This year's Father Day will be different. It all began last summer at JFK airport.
As my daughter Michal prepared to embark on her year of study in Jerusalem, I wondered what to say as my parting words.
What would you say to a child going away? Would you say, "Have a great year," "Do not forget to Skype" or "I love you"?
Yet, moments before she left, out of the corner of my eye, I was struck by the image of a father placing his hands on his daughter's head. I realized immediately that he was offering her the priestly blessing: May God watch over you and protect you. May God shine his face upon you. May God grant you peace.
I paused and sensed intuitively that these words represented my hopes and aspirations for my daughter and the "right" goodbye. I took her aside, placed my hands on her head and invoked this timeless blessing.
The experience so touched me that as I left the airport, I felt the urge to begin blessing all of my children every Friday night. Yet, I had a challenge. Jewish tradition teaches that we abide by the custom of our parents. My father's tradition was to bless us only once a year.
I called my dad and shared my dilemma.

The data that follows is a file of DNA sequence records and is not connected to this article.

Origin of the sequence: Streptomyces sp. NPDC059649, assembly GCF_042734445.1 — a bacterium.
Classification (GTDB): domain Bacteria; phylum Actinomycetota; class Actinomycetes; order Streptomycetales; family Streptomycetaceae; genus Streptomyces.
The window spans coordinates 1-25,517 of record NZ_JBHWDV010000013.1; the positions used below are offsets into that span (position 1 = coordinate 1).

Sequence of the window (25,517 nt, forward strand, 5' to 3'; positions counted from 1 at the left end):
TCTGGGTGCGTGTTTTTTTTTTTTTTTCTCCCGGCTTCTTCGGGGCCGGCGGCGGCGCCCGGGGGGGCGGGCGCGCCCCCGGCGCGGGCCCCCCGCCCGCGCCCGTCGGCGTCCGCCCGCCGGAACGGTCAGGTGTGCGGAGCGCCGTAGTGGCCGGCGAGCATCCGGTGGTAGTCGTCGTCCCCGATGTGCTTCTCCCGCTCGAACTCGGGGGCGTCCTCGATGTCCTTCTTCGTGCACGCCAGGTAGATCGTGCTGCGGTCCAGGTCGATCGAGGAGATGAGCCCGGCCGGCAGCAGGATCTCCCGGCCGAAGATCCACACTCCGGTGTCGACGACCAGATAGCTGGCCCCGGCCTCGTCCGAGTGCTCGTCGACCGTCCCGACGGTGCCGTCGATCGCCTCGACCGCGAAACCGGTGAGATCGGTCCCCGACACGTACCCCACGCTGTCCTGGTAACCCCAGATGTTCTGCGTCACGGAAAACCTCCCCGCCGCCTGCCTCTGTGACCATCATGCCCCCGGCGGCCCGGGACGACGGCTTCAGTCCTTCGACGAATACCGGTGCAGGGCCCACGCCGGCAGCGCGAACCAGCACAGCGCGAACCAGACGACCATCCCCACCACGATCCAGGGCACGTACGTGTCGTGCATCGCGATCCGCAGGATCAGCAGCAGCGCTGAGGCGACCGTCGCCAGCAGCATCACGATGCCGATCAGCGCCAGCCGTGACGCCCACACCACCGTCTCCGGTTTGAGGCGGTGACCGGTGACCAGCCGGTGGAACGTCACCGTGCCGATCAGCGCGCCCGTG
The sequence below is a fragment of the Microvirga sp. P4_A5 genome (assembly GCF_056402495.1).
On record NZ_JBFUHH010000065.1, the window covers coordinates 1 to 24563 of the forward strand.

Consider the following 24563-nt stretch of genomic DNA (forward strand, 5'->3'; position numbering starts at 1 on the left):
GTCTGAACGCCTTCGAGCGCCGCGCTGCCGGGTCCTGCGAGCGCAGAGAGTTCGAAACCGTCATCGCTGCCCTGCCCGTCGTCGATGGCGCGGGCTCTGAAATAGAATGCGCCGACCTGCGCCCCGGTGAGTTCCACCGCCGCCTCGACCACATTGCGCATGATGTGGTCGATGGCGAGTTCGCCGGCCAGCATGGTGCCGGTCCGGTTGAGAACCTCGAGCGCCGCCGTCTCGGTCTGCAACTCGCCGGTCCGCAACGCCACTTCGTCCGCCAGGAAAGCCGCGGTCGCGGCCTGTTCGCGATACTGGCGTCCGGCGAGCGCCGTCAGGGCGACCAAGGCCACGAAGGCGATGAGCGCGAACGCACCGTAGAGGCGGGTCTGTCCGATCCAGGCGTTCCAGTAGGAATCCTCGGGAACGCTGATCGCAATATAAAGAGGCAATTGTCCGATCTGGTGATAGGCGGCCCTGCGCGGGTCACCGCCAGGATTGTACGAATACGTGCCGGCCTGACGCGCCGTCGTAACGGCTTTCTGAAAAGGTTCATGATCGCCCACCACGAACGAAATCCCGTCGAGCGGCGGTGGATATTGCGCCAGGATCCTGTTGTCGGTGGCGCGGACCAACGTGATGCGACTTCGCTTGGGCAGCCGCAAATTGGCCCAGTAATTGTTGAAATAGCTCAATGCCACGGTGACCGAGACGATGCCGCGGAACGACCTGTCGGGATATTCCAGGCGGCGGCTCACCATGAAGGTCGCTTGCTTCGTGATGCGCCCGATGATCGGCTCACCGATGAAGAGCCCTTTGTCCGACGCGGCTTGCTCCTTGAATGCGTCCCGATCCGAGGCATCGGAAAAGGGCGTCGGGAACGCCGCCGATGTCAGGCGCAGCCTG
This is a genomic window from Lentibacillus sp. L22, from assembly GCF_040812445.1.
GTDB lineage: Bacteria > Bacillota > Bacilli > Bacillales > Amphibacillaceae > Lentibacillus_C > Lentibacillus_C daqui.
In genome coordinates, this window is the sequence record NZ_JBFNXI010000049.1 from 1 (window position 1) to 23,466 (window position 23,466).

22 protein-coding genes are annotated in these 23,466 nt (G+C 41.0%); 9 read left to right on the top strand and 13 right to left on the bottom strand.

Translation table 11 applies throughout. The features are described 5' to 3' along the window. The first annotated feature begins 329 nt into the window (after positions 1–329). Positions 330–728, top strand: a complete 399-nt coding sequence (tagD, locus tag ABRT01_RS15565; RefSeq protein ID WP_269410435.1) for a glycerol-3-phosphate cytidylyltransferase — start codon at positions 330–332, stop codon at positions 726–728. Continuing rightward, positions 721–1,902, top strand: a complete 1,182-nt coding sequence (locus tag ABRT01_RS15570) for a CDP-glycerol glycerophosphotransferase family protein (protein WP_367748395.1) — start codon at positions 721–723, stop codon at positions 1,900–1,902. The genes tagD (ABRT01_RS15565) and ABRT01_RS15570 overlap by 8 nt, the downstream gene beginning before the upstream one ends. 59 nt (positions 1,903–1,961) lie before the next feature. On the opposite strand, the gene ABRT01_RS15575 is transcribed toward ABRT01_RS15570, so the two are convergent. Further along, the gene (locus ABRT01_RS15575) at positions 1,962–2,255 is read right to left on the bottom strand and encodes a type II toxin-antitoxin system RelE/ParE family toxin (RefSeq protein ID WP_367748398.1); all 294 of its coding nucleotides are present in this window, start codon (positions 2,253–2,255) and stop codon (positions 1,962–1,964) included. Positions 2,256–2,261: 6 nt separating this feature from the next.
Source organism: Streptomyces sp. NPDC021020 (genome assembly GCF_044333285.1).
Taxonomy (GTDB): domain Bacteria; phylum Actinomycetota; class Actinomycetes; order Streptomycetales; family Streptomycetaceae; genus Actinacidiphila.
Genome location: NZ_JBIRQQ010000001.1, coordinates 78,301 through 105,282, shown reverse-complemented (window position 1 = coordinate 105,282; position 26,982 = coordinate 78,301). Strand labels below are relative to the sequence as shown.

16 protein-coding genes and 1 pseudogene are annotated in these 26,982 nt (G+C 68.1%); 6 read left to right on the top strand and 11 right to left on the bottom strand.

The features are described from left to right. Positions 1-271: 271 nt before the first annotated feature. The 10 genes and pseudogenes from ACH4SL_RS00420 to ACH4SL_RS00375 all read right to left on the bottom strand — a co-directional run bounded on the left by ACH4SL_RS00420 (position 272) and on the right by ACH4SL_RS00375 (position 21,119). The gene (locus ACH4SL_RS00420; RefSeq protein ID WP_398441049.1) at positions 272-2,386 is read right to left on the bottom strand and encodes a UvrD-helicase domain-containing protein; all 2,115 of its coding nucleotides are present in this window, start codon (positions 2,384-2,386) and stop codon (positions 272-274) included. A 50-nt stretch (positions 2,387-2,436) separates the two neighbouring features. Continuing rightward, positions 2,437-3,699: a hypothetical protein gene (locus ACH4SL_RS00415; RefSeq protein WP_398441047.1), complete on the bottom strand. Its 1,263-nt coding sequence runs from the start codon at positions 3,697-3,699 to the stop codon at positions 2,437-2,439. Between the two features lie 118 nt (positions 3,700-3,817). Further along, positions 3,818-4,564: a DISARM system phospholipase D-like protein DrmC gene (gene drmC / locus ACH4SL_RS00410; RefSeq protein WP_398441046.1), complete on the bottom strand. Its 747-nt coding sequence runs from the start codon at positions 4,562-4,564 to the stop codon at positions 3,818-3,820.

I will never forget what he said:
"If I had to do it all over again, I would have blessed you and your siblings every Friday night. How can you pass up a moment every week to look your child in the eye, offer a blessing and give them a hug."
With his permission, I began blessing my daughters every Friday night. It changes them and changes me.
The story does not end there. I shared the experience with my congregation. Soon after, I received an email from a congregant, "It is not too late for your father to start blessing you. He wished he had when you were a child but it is not too late. He is your father and you remain his son. "
I called my father and asked him if he would begin blessing me every Friday. He now lives in Israel so it would be a long distance blessing but I knew that words would transcend space. He, of course, agreed and now every Friday morning (due to the time difference), he invokes the timeless blessing and gives me a virtual hug.
I learned that to be a father means to live inspired, possess humility and never miss an opportunity to bless your child.